When the warship HMS Belfast fired the shot that launched the D-Day landings, it was carrying an unlikely passenger – Hollywood film director George Stevens. With Allied forces set to storm the Normandy beaches of Nazi-occupied France, Stevens was on-board making a unique 16 millimetre colour film journal.
He had made his name in the 1930s, directing the likes of Fred Astaire and Ginger Rogers in ‘Swing Time’ (1936) and Cary Grant in ‘Gunga Din’ (1939). But in 1942, after seeing Leni Riefenstahl’s Nazi propaganda movies, Stevens enlisted. General Dwight Eisenhower assigned him to head up the combat motion-picture coverage, a unit covering the war in black-and-white 35 millimetre film for newsreels and military archives.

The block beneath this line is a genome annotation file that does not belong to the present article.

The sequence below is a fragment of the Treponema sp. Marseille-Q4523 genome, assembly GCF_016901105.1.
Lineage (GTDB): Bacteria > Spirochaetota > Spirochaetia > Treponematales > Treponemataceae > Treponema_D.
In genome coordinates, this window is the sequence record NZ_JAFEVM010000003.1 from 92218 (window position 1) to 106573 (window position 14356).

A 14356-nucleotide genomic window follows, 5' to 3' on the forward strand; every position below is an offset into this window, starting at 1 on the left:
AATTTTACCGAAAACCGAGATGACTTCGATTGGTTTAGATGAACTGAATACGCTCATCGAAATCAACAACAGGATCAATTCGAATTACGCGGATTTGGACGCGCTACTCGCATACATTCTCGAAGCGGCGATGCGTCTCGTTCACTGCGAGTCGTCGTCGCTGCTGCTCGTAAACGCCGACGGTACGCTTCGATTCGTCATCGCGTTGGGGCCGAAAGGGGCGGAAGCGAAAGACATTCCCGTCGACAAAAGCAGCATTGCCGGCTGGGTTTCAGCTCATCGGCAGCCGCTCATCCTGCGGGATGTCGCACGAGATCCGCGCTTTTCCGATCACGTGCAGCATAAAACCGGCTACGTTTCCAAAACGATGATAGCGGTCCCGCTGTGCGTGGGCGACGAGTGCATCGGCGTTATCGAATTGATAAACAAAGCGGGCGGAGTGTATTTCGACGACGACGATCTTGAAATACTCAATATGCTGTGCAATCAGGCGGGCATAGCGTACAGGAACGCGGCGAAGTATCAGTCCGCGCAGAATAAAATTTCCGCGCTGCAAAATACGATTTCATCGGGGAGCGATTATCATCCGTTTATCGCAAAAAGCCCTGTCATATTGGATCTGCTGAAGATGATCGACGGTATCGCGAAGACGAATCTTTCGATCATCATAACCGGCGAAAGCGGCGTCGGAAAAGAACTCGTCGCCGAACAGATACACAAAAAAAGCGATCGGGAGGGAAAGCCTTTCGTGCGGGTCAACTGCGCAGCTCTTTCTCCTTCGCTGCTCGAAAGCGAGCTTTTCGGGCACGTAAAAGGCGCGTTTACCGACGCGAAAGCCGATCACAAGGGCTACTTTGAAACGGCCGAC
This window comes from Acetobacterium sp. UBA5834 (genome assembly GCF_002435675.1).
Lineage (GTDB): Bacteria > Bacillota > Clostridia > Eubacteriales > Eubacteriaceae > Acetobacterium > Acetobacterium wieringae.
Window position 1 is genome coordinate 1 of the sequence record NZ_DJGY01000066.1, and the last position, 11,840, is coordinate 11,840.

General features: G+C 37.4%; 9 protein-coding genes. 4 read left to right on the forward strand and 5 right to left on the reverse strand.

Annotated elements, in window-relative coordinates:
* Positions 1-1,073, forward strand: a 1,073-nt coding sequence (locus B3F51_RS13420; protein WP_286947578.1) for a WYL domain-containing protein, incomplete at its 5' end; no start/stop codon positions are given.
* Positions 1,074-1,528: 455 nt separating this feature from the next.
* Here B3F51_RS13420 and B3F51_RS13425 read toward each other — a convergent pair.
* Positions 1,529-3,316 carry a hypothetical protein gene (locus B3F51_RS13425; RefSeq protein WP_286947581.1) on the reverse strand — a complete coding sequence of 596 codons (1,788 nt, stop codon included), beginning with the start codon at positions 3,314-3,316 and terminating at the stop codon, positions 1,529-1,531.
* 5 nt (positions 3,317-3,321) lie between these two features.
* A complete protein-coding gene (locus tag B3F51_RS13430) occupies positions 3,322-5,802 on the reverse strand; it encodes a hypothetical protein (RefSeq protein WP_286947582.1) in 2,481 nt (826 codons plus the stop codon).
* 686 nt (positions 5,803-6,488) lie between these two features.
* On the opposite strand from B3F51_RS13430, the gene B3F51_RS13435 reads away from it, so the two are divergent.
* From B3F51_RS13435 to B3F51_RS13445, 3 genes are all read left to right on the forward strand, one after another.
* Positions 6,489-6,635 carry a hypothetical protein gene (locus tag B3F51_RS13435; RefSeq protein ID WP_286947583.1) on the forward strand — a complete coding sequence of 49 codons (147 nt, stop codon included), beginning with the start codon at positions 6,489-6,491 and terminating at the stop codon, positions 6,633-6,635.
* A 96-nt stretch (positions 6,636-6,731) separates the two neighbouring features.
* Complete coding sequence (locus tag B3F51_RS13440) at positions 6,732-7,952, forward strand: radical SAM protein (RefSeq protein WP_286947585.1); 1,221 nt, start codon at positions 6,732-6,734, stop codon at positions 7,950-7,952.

But while documenting the Allied forces’ advance towards Berlin, he took with him a 16 millimetre camera and boxes of Kodachrome film on which he would shoot a personal visual diary of the war.
The film canisters of the war were developed back in the US, but Stevens stored them and for decades they went untouched.